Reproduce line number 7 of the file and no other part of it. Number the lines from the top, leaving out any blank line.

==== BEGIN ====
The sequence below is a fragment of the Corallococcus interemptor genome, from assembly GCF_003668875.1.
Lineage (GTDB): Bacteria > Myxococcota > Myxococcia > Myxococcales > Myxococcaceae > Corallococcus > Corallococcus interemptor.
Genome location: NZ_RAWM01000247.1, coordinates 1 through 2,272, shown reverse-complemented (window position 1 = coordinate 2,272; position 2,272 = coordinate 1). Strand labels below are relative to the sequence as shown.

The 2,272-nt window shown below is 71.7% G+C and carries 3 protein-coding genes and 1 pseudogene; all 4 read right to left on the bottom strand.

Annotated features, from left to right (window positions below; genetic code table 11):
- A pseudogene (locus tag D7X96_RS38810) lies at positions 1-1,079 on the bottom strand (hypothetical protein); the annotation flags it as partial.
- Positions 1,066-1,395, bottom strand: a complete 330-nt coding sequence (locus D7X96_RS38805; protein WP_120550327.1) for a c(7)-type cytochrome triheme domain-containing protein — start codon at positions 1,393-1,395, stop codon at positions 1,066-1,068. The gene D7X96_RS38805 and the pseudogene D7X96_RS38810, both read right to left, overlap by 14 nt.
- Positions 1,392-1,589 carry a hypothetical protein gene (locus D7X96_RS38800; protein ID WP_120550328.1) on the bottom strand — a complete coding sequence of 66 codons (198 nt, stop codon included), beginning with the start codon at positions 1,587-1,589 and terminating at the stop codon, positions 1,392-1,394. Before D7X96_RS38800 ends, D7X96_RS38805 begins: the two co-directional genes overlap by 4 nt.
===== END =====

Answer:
- Positions 1,066-1,395, bottom strand: a complete 330-nt coding sequence (locus D7X96_RS38805; protein WP_120550327.1) for a c(7)-type cytochrome triheme domain-containing protein — start codon at positions 1,393-1,395, stop codon at positions 1,066-1,068. The gene D7X96_RS38805 and the pseudogene D7X96_RS38810, both read right to left, overlap by 14 nt.